Primary Spine Care Services: Responding to Runaway Costs
and Disappointing Outcomes in Spine Care

This section was compiled by Frank M. Painter, D.C.
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FROM:   Rhode Island Medical Journal 2014 (Oct 1); 97 (10): 47–49 ~ FULL TEXT

Donald R Murphy, D.C.

Rhode Island Spine Center, and Clinical Assistant Professor,
Department of Family Medicine,
the Alpert Medical School of Brown University.

Efforts are underway to reform our health care system to improve efficiency, outcomes, patient satisfaction and costs. In no field is this more critical than that of spine- related disorders, where escalating costs combined with decreasing clinical benefits for patients has reached a breaking point. Traditionally, practitioners have grouped together based on their specialty (orthopedics, otolaryn- gology, etc.). There has been a recent movement to restructure health care delivery into a patient-centered model that teams professionals based on their ability to serve specific patient needs. This article introduces a new service line - primary spine care services - led by a new type of professional - the primary spine practitioner (PSP). This new practitioner type requires a refined and focused skill set and ideally functions within an integrated spine care pathway. The challenges and opportunities presented by primary spine care services are discussed. This service line has already been implemented in a variety of settings.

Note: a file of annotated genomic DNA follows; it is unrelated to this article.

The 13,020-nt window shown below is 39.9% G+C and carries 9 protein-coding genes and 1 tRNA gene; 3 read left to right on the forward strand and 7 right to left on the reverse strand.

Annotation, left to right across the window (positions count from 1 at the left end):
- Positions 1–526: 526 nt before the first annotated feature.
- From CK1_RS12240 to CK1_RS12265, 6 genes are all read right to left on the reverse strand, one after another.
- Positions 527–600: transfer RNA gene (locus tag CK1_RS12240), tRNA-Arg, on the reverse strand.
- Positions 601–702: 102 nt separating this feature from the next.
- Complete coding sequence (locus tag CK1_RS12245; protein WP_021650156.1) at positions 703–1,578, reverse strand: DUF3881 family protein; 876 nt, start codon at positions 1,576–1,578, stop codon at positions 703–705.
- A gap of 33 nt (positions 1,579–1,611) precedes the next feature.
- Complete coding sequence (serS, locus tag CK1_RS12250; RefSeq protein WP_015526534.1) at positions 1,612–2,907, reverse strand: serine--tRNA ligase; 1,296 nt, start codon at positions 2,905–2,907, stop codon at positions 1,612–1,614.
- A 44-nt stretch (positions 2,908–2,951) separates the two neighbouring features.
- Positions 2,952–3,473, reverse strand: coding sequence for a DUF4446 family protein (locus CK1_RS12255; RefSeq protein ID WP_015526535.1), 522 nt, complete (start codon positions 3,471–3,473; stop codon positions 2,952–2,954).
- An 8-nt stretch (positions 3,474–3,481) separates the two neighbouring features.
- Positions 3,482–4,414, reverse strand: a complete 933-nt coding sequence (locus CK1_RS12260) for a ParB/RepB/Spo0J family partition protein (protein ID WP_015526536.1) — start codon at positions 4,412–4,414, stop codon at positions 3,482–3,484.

KEYWORDS:   Low back pain; health care reform; health policy; neck pain; primary spine practitioner.

From the FULL TEXT Article:


It is widely held that our health care system is far too expensive in relation to the health status of our citizens. [1] Nowhere is the disparity between cost and patient benefit more stark than in the area of spine-related disorders (SRDs). Between 1997 and 2005, expenditures related to SRDs rose 65%, adjusted for inflation. [2] Spending is particularly problematic for advanced imaging and invasive procedures. For example, between 1994 and 2004, costs to Medicare rose 629% for epidural steroid injections, 423% for opioid medications, 307% for spine MRIs and 220% for lumbar fusion surgeries. [3] Perhaps the largest drivers of per capita cost increases are inpatient hospitalizations (increased 37%), emergency department visits (increased 84%) and prescription medications (increased 139%). [2]

During this period of rapid growth in costs for SRDs, there has been a corresponding decrease in health outcomes for patients. For example, the percentage of individuals with SRDs who self-reported limitations in physical functioning rose from 20.7% in 1997 to 24.7% in 2005. [4] The number of disabled workers also rose during this period. [3] As more patients are seeking care for SRDs than ever before (from 12.2 million in 1997 to 18.2 million in 2006), innovative solutions to the problem of rising costs and diminishing benefits in spine care are imperative.